I can write long page sales copy all day long (usually while watching NCIS re-runs) that incorporates all the phrases and facets that marketers want to see on their sites. I could charge big money for it. But I don’t. (Proof that I am a complete IDIOT.)

If you are writing copy for yourself or others, maybe you should use all those phrases. People still respond to them. They are known to work. But it gives me a bad feeling in my stomach.

Words are precious to me. I like the way they sound. I like their rhythm. (A very cool word, rhythm. Look! No vowel in that second syllable!) I like that they can mean more than one thing. I think they should be honored and respected.

I also think they should be played with. Come up with new combinations. Create new meanings. Words are meant to communicate, to convey information and emotion and to connect humans with each other.

So the next time a client asks you to think “outside the box,” slam him with it. Rupture the atmosphere, bamboozle reality, cupcake the deal. Most will, of course, come back and ask you for something that looks like everything else that is already out there, i.e., inside the box. But every so often, you will find someone who goes with it, who gets it. And at that point, you will be able to stand and point and say, “That day, I used words well.”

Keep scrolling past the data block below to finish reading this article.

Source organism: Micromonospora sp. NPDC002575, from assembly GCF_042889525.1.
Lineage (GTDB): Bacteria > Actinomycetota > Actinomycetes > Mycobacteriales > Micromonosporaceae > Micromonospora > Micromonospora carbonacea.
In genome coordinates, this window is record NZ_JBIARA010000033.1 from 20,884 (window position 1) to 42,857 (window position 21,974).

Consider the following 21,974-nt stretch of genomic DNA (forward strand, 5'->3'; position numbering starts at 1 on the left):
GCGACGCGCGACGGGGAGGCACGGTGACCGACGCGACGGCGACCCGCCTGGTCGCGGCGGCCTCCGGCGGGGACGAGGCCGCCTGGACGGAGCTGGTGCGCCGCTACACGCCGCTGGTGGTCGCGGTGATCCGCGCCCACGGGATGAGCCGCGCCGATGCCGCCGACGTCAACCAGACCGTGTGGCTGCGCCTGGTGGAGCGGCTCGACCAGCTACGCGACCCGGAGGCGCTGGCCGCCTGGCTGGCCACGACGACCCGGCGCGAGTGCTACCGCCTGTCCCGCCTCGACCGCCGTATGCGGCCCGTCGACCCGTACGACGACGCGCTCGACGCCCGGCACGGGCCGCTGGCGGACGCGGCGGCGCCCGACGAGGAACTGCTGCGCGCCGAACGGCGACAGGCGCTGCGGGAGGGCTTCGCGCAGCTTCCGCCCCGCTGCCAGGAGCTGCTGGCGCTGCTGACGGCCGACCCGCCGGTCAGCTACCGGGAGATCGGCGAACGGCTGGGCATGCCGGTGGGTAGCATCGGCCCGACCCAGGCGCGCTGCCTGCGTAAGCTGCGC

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On Selling False Hope

A while back I wrote a manual for a client.   He asked me what I would charge to create a sales page for him.  Copywriters charge a lot of money for sales pages.  Some of those copywriters are worth the money and some aren’t. But the truth is, unless you can drive traffic to the sales page, it doesn’t matter how good the copy is.

I told him I didn’t do sales copy for anyone other than myself. I won’t make promises that my magic words are going to bring in thousands of sales and millions of dollars. There’s a science to writing sales page copy. Good copywriters spend time researching the target market’s buying process, taking pains to ensure that the copy covers all the touch points for various buying types, crafting the right hooks to intrigue the buyer into pressing that “Add to Cart” button.